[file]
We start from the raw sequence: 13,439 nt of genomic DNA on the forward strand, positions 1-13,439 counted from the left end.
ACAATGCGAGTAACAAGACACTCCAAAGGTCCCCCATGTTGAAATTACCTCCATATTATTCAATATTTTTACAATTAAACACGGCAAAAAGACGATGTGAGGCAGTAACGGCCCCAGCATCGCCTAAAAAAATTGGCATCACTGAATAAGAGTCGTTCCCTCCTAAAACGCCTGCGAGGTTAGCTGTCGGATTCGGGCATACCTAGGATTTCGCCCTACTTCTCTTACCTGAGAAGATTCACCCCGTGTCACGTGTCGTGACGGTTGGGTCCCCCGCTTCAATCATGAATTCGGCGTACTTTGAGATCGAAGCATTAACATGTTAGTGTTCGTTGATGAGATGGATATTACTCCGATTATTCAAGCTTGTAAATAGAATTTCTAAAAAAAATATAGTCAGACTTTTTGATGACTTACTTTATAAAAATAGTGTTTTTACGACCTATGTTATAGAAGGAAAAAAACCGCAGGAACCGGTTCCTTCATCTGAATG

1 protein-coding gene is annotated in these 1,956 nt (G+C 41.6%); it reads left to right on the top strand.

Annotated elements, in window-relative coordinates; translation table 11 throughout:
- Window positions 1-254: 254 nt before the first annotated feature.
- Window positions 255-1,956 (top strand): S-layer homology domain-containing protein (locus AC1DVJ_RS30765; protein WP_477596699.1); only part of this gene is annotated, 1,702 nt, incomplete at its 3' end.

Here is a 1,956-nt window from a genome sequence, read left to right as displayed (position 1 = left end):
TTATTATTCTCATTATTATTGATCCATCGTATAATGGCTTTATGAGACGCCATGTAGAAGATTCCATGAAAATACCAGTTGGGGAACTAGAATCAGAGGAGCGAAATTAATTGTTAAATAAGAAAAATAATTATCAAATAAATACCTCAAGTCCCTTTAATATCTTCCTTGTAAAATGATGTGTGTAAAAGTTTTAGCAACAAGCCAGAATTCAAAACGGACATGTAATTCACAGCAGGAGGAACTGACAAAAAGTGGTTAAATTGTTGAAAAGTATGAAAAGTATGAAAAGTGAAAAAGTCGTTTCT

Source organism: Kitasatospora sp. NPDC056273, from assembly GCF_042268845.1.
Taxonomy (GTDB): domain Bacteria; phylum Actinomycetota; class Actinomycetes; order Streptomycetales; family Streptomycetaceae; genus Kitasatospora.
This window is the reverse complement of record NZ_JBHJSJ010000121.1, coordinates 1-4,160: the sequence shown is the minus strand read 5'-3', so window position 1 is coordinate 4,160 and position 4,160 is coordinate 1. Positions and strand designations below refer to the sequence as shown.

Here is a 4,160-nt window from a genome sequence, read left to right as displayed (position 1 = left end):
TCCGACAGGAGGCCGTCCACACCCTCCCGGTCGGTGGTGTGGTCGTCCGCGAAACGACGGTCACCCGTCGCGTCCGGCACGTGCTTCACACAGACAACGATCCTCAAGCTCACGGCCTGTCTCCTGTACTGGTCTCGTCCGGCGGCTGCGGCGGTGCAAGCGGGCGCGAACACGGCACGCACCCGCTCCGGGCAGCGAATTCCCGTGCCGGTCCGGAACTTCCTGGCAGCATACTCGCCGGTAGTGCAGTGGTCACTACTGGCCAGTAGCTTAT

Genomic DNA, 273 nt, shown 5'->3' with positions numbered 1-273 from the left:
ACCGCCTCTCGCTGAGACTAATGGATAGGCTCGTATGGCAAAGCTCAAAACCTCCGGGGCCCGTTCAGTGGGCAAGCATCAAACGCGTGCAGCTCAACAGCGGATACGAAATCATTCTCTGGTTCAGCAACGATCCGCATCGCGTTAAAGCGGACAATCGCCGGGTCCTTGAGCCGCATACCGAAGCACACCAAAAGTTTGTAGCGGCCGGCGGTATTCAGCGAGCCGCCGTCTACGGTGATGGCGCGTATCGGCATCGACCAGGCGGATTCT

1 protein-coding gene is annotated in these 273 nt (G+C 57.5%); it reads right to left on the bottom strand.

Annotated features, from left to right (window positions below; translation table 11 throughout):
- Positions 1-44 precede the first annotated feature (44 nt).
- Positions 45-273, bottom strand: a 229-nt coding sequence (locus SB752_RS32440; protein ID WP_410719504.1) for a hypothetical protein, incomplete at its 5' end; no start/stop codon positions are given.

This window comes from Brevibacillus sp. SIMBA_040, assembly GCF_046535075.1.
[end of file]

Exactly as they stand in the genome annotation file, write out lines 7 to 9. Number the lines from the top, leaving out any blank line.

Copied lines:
Here is a 1,956-nt window from a genome sequence, read left to right as displayed (position 1 = left end):
TTATTATTCTCATTATTATTGATCCATCGTATAATGGCTTTATGAGACGCCATGTAGAAGATTCCATGAAAATACCAGTTGGGGAACTAGAATCAGAGGAGCGAAATTAATTGTTAAATAAGAAAAATAATTATCAAATAAATACCTCAAGTCCCTTTAATATCTTCCTTGTAAAATGATGTGTGTAAAAGTTTTAGCAACAAGCCAGAATTCAAAACGGACATGTAATTCACAGCAGGAGGAACTGACAAAAAGTGGTTAAATTGTTGAAAAGTATGAAAAGTATGAAAAGTGAAAAAGTCGTTTCT

Source organism: Kitasatospora sp. NPDC056273, from assembly GCF_042268845.1.